Feeds

Fujitsu gov workers strike Monday: Unite on, PCS off

PCS: 'Solidarity to Unite, but we're all right thanks'

Intelligent flash storage arrays

Unionised Fujitsu workers have called off their strike set for Monday after bosses at the firm "doubled" the pot of money available for pay rises with an additional £500,000 brought to the negotiating table.

This is according to the Public and Commercial Services (PCS) union which following a ballot of its 720 members planned a walk out over lower-than-expected pay rises.

The staff work in support functions across the UK public sector for the DVLA, HMRC, Home Office, MoD and ONS and were co-ordinating action with colleagues from the union Unite, who still plan to down tools at the start of next week.

Under the terms of the deal, PCS said lowest paid workers will get a basic rise of 11 per cent.

The hike will be backdated, and a £500 compensation will be handed to workers whose pay date was before 1 August, including staff without a contractual pay date.

The PCS also said there will be a "structured progression system" for employees at the two sites where the majority of low paid people are. It also plans to stage further talks about pay progression and contract transparency in December.

Mark Serwotka, PCS general secretary, said: "This shows clearly what can be achieved when working people stand together, and that the private sector is far from a no-go area for unions like ours.

"While we have called off our strike, we send solidarity and support to members in Unite and call on the company to sit down with their representatives to resolve the issues."

Unite is continuing with plans to down tools in Crewe and Manchester for 24 hours starting Monday with some 300 or so staff expected to strike.

It accused Fujitsu of "breaking agreements covering issues including union recognition, pay, benefits, pensions, redundancy and redeployment. Attempts to resolve the disputes in Crewe and Manchester by negotiation have not yet been successful".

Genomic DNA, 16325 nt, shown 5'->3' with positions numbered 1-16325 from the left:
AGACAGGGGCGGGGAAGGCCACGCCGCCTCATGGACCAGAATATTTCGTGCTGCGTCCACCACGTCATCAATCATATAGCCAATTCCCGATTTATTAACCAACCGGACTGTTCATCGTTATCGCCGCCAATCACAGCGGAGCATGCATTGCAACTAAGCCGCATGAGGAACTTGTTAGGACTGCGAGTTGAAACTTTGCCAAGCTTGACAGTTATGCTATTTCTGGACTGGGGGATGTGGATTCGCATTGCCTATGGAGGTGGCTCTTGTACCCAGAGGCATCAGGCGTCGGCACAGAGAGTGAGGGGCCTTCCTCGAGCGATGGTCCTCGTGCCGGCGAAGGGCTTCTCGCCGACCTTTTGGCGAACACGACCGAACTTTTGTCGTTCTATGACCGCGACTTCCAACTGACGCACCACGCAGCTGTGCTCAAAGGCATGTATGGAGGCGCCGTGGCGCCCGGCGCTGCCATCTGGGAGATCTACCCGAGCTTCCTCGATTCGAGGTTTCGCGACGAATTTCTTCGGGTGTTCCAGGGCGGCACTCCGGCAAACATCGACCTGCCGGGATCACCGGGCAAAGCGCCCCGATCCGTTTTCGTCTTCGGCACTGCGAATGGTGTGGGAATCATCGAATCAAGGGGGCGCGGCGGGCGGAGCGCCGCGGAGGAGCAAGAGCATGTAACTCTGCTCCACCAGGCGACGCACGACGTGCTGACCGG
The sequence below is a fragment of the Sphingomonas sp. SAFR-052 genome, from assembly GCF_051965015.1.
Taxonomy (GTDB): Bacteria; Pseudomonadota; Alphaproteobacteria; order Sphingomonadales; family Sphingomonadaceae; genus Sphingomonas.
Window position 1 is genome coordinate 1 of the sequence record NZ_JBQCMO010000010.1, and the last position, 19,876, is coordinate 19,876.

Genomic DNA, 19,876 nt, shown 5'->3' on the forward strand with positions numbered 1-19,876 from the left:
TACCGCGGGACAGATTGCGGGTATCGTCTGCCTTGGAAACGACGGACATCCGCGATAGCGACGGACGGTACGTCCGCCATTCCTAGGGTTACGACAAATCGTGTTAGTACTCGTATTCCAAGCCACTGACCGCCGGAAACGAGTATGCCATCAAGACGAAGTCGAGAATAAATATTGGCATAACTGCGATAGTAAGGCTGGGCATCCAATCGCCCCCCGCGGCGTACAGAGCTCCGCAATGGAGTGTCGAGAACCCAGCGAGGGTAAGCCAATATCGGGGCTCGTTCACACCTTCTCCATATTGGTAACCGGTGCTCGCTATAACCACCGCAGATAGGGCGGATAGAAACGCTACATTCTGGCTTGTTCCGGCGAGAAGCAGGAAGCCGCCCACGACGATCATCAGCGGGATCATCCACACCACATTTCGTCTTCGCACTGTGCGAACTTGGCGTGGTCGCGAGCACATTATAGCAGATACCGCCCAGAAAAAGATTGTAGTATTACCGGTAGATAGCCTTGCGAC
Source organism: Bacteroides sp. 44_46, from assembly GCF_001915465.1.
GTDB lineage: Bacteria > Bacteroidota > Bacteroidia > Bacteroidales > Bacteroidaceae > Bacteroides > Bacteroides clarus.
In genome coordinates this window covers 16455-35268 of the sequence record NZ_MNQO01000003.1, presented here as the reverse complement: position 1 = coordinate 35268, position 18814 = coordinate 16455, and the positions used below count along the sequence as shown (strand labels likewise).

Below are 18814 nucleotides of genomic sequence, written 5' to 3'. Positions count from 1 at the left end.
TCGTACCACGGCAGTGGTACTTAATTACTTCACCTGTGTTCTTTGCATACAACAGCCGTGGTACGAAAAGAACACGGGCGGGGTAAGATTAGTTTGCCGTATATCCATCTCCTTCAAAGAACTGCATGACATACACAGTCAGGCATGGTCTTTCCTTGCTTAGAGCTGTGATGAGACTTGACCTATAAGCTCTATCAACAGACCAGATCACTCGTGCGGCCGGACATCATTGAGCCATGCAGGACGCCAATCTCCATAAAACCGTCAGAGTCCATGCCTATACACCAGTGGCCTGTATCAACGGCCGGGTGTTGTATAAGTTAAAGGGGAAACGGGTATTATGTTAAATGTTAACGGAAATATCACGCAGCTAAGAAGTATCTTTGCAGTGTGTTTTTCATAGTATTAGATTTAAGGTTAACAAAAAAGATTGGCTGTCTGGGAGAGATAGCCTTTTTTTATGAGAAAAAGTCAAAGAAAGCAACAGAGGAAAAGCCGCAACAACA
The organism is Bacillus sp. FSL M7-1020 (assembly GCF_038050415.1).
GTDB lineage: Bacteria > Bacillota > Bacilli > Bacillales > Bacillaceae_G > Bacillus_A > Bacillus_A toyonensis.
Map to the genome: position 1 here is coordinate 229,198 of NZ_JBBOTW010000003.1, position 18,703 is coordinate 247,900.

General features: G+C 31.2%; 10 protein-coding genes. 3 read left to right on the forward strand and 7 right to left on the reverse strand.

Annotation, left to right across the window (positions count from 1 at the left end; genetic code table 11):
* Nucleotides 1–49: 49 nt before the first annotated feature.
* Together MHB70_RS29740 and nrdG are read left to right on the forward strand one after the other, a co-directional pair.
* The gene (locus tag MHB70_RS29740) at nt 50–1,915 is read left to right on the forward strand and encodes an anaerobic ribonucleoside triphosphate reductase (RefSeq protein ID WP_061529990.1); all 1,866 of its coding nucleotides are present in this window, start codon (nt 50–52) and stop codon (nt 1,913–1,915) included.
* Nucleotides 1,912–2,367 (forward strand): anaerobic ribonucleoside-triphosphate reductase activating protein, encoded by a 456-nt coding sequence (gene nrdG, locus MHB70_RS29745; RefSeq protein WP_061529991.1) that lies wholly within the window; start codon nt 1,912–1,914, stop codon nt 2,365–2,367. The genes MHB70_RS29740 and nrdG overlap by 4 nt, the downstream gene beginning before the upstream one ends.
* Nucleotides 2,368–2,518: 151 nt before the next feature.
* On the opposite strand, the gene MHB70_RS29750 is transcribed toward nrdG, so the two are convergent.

A spokesman at Fujtisu told The Reg: “We are pleased to have reached an agreement with PCS which they will be recommending their members accept and so they will not be going ahead with any of the industrial action they announced.

"We are disappointed the action by Unite is still scheduled to go ahead, however we are continuing our discussions and hope the dispute will be resolved," he said. ®

Secure remote control for conventional and virtual desktops

More from The Register

next story
Facebook pays INFINITELY MORE UK corp tax than in 2012
Thanks for the £3k, Zuck. Doh! you're IN CREDIT. Guess not
Big Content outs piracy hotbeds: São Paulo, Beijing ... TORONTO?
MPAA calls Canadians a bunch of bootlegging movie thieves
Google Glassholes are UNDATEABLE – HP exec
You need an emotional connection, says touchy-feely MD... We can do that
YARR! Pirates walk the plank: DMCA magnets sink in Google results
Spaffing copyrighted stuff over the web? No search ranking for you
Just don't blame Bono! Apple iTunes music sales PLUMMET
Cupertino revenue hit by cheapo downloads, says report
Hungary's internet tax cannot be allowed to set a precedent, says EC
More protests planned against giga-tariff for Tuesday evening
US court SHUTS DOWN 'scammers posing as Microsoft, Facebook support staff'
Netizens allegedly duped into paying for bogus tech advice
prev story

Whitepapers

Cloud and hybrid-cloud data protection for VMware
Learn how quick and easy it is to configure backups and perform restores for VMware environments.
Getting started with customer-focused identity management
Learn why identity is a fundamental requirement to digital growth, and how without it there is no way to identify and engage customers in a meaningful way.
Reg Reader Research: SaaS based Email and Office Productivity Tools
Read this Reg reader report which provides advice and guidance for SMBs towards the use of SaaS based email and Office productivity tools.
Intelligent flash storage arrays
Tegile Intelligent Storage Arrays with IntelliFlash helps IT boost storage utilization and effciency while delivering unmatched storage savings and performance.
The next step in data security
With recent increased privacy concerns and computers becoming more powerful, the chance of hackers being able to crack smaller-sized RSA keys increases.